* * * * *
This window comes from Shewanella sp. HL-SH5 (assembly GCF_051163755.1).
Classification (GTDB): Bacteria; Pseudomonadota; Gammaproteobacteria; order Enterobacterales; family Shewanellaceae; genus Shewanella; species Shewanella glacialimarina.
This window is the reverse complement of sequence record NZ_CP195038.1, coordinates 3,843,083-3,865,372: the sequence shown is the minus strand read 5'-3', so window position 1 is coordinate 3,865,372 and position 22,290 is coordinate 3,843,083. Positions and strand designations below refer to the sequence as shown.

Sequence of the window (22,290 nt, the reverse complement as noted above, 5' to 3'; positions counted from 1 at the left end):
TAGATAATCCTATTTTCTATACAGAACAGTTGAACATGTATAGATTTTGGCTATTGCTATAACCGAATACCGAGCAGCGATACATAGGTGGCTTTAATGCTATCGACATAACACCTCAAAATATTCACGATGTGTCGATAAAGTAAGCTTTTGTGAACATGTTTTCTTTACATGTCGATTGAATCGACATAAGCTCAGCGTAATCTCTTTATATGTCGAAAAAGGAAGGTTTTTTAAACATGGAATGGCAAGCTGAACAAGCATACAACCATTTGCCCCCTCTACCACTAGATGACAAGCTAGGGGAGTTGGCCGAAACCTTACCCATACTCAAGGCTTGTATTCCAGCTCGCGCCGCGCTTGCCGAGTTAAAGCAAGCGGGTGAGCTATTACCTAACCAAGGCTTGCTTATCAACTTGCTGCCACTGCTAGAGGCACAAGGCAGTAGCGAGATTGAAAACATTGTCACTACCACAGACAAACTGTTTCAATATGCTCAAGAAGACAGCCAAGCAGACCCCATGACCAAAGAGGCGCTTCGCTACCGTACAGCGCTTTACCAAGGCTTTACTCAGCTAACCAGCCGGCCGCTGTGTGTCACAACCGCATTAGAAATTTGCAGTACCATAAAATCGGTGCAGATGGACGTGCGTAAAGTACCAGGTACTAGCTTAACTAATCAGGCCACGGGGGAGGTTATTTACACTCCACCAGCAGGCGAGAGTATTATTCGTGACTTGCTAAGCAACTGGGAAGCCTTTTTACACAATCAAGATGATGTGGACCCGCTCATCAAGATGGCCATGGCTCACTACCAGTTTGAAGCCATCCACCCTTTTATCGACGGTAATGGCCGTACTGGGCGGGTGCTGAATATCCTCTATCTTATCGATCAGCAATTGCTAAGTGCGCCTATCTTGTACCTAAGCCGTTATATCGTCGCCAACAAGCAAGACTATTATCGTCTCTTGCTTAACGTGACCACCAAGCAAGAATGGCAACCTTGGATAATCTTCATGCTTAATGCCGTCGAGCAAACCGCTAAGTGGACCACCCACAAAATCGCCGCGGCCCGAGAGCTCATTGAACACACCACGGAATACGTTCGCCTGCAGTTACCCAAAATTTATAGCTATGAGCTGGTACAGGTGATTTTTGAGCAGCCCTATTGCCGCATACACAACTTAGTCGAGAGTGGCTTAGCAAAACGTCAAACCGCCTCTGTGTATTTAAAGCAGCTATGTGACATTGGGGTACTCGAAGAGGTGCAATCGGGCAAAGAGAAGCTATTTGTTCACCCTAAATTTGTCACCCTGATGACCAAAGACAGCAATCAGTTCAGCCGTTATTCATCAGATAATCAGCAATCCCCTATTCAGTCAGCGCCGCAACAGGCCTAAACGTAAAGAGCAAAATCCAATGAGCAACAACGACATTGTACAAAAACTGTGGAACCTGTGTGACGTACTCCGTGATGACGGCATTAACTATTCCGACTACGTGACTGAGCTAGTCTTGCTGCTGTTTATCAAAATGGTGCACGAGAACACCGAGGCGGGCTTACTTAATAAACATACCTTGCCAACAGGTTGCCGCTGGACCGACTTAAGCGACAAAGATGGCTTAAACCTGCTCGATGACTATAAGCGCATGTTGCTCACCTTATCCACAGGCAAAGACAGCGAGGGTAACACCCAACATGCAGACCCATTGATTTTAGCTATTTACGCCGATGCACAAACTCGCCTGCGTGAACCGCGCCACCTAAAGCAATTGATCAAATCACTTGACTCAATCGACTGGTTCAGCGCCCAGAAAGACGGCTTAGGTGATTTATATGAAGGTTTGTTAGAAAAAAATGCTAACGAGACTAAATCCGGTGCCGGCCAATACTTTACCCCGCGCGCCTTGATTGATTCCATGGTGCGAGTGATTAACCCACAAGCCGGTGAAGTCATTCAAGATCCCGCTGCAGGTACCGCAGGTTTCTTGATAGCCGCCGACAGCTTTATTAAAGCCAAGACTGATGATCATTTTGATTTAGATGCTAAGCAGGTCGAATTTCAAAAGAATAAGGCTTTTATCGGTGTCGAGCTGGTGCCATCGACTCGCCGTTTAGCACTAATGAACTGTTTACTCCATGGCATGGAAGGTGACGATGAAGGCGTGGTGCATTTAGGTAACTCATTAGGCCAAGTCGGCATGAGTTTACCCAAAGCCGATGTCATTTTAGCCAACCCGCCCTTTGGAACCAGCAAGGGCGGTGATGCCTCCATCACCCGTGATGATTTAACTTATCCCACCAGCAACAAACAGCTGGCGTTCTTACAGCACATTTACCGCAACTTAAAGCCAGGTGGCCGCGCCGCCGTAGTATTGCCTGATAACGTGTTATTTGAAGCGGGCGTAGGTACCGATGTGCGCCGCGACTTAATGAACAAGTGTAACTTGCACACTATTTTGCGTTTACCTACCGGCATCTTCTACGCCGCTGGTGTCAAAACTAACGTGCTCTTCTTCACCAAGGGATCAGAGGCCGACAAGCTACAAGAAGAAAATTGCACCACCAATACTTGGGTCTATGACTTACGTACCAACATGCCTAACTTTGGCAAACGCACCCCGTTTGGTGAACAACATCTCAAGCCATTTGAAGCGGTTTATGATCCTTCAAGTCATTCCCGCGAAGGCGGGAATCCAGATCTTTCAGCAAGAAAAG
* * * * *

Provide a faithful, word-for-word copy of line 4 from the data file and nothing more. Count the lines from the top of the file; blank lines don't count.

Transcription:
Sequence of the window (22,290 nt, the reverse complement as noted above, 5' to 3'; positions counted from 1 at the left end):